Again, this was a great game that could have gone either way, and one is always forced to dream, at this stage of the tournament, that democracy is prevailing and that the season is going to be more open.  I’m not so sure.  Madrid look more slick than I thought they would under Lopetegui, and the presence of Courtois intimidates.  On Sunday there was much gnashing of teeth for the two-point lead that has opened up between the big two, but you felt that the sentiment was a bit silly.  Now they have Roma to face on Wednesday, which will neither be silly nor easy.

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Who needs Kepa anyway?

Atlético, of whom much was expected this year, continued to stumble with a last-moment scrape of a draw at home to Eibar, the young Borja Garcés coming off the bench to save his seniors, whilst the other great hopes for the season, Valencia, matched the result in spirit by failing to dispatch Betis at home (0-0), although their visitors are allegedly made of sterner stuff.  Atlético must now travel to Monaco on Tuesday for a tough game.  Is there an unexpected crisis in the air?

Villarreal got off the mark with a 0-1 win at Leganés but poor Huesca, handed their top-flight home debut on a Friday night, lost at home to fellow promotees Rayo Vallecano (0-1) to a cracking goal from Imbula (check it out on the web), but the miss by Avila in the 70th minute must go down as one of the greats of all time.  Quite how he manages to scoop it into the heavens is a mystery, but he does.  My old mum would have had no problem with that one, even on her weaker foot.  Huesca are probably still slightly traumatised by the 8-2 in the Camp Nou, and now face Real Sociedad next Friday, at home again.  I won’t be there, I promise, although my son is going by car.  At three hours from here, it’s another top-flight venue to add to my list of possibles.  Liga Fever will be there at some point this season, never fear.  Returning to the opening theme, the ground looks like my kinda stadium, nothing fancy – just football.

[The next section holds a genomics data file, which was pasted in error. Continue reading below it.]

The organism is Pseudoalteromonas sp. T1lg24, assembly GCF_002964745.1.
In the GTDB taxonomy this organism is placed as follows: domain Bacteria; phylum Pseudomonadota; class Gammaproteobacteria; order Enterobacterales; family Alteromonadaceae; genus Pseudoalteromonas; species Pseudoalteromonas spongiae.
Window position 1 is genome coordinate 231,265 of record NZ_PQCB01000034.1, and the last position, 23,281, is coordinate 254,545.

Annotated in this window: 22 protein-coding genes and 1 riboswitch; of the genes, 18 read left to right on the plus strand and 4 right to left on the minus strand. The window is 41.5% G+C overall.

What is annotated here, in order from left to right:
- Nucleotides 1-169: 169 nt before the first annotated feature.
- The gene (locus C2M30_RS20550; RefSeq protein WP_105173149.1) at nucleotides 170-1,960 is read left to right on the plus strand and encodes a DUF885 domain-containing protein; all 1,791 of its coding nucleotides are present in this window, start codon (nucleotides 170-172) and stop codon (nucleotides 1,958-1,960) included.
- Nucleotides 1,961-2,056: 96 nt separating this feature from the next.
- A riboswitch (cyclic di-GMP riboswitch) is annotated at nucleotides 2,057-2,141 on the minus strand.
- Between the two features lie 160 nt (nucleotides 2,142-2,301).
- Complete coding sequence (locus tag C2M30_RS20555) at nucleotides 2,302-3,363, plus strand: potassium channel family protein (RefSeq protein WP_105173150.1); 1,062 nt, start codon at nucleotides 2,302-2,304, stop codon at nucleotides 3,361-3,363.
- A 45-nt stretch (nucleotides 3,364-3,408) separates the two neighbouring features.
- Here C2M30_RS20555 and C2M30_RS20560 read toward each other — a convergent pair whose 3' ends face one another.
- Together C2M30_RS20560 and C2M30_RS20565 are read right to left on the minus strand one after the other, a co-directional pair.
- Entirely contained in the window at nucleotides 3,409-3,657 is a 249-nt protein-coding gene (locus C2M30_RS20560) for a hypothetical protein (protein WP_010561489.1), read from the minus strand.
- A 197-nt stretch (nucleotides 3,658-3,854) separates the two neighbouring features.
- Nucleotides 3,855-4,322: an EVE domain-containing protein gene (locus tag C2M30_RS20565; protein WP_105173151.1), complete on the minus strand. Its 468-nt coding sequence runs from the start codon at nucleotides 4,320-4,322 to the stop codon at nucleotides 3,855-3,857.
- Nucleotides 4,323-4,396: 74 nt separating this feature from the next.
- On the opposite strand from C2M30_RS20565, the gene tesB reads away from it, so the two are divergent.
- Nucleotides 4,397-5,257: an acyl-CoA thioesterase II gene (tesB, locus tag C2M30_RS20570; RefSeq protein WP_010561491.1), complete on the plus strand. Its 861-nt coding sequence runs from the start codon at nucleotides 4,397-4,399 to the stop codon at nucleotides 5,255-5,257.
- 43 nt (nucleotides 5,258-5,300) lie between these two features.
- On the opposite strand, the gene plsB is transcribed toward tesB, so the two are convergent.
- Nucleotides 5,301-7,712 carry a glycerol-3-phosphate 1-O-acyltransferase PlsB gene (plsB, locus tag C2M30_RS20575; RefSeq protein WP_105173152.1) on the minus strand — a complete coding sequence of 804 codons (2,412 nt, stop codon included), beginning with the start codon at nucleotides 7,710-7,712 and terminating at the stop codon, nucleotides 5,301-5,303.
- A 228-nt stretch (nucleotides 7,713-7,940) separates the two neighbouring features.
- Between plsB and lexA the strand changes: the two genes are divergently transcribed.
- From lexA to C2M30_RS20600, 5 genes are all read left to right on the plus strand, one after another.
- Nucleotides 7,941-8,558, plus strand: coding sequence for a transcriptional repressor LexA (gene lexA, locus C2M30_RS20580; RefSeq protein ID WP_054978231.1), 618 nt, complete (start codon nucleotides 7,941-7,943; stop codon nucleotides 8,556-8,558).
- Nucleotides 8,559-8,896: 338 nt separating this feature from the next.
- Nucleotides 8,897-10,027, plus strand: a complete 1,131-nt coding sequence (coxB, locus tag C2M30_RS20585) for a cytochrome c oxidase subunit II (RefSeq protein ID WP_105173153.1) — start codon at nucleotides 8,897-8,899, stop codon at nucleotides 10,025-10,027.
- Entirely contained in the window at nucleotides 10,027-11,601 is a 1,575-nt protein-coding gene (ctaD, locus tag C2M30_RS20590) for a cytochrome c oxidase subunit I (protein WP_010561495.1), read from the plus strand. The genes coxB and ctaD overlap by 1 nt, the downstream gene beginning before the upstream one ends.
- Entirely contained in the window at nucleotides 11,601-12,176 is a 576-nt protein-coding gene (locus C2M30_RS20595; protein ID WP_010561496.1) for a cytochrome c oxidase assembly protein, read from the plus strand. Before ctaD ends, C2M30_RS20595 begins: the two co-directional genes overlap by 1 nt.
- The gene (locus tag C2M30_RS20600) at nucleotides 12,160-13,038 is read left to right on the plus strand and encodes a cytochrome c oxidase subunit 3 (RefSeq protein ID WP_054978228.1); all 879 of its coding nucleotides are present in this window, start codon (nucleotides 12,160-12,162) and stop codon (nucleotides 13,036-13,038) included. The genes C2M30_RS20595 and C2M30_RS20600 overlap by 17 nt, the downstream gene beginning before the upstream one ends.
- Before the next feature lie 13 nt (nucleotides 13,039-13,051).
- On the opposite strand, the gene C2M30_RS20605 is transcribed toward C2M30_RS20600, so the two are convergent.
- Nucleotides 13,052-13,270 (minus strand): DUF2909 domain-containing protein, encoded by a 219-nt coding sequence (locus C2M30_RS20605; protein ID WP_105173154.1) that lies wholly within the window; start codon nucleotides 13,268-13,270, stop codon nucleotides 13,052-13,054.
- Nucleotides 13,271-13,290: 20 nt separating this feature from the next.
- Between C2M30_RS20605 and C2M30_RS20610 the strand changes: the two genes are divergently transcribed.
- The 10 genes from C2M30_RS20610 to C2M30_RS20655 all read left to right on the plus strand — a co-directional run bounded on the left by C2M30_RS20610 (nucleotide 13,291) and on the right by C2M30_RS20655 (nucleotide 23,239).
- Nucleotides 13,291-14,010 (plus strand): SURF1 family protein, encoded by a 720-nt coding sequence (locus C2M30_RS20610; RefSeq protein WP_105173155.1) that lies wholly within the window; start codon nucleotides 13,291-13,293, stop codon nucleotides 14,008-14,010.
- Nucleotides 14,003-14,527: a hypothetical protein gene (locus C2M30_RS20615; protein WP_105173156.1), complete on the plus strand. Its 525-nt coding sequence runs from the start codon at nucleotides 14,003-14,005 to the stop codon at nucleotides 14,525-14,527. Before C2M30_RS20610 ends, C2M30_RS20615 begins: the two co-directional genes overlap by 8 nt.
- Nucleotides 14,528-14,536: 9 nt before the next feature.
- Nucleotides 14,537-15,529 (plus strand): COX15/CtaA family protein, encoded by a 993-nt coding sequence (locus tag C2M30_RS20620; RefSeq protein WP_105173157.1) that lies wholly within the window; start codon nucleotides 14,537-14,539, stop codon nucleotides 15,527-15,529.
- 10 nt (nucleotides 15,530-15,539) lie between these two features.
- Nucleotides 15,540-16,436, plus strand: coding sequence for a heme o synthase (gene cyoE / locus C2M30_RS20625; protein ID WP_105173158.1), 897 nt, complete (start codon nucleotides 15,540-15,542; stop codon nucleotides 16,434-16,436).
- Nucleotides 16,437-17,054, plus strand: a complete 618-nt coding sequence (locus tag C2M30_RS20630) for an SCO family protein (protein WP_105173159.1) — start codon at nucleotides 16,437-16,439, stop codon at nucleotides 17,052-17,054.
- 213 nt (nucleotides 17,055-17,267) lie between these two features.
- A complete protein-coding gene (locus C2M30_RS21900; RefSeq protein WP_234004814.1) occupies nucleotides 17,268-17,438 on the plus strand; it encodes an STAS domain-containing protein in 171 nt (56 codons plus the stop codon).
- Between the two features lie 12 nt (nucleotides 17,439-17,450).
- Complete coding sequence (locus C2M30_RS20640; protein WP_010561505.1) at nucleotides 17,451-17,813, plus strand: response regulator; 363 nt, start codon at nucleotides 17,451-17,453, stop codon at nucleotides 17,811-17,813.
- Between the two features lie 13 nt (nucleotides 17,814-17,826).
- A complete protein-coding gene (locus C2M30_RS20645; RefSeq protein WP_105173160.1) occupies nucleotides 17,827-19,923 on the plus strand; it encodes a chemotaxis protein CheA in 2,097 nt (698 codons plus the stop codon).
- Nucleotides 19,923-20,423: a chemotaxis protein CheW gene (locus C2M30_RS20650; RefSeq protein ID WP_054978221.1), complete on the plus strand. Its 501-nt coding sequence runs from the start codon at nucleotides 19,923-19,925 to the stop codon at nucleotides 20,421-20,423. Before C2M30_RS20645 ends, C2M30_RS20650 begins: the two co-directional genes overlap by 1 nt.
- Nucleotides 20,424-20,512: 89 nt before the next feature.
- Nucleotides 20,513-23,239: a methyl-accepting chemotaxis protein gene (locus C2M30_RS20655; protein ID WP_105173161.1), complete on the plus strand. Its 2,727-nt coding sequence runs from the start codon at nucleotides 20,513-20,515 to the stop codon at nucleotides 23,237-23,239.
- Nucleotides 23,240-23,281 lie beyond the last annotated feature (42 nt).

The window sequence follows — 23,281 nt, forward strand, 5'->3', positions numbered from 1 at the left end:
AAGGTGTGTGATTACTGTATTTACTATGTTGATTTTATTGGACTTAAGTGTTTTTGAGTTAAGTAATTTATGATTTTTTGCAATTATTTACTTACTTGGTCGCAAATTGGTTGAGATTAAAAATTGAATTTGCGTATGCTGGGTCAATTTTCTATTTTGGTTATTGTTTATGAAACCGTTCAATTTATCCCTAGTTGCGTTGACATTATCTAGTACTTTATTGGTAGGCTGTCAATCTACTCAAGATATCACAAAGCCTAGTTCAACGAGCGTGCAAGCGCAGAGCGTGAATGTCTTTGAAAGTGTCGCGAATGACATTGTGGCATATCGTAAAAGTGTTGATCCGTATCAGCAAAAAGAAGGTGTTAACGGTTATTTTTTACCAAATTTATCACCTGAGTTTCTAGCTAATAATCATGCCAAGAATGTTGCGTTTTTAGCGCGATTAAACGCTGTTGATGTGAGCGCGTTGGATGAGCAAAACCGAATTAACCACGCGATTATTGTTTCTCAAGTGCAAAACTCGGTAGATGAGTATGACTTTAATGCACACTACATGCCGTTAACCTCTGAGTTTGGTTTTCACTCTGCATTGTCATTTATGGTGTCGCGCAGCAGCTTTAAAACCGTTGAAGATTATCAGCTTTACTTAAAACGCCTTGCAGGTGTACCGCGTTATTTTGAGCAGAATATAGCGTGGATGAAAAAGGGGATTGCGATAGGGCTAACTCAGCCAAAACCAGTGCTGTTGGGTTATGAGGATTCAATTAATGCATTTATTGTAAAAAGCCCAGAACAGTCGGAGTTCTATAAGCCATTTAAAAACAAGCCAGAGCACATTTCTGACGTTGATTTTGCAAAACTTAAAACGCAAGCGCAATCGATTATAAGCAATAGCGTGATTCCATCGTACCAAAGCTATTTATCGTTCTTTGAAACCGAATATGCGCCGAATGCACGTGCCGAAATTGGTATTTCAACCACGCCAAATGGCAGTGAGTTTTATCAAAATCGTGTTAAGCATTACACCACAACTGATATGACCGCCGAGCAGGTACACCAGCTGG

Oh……and Barcelona entertain Girona next week, which could be a rehearsal for the Miami Vice meeting in the New Year.  Who needs local stadiums and fans eh?  What a dumb idea.  Javier Tebas is a visionary and a diplomat. Can’t you see?

 

 

12 thoughts on “Home’s where the head is”

  1. Yes – Arsenal somehow stopped being Arsenal for me when they moved to the Emirates Stadium (the Emirates Stadium!) The only team, I think, to give their name to a tube station – I wonder what Nick Hornby makes of it.

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  2. Great stuff Phil. The track around the stadium is such a weird artifact of prior architectural trends, so bizarre to see today.

    Agreed la Real deserved more on Saturday. The midfield performance was impressive prior to Coutinho and Busi taking over. But what happened to Pea Mountain? He went all baby-faced assassin on us.

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  3. Phil, that was indeed a marvelous reflective piece…..akin to an intimate conversation with a childhood buddy! I loved the new Anoeta and the atmosphere really seemed great….the crowd seemed…..how to say it….in ferment;-)

    I would have been affronted by your sly dig at Leo if the player in question was anyone other than Busi! Some of Barca fans, me included unabashedly, feel privileged that we indeed truly understand Busi…..he’s Sui Generis!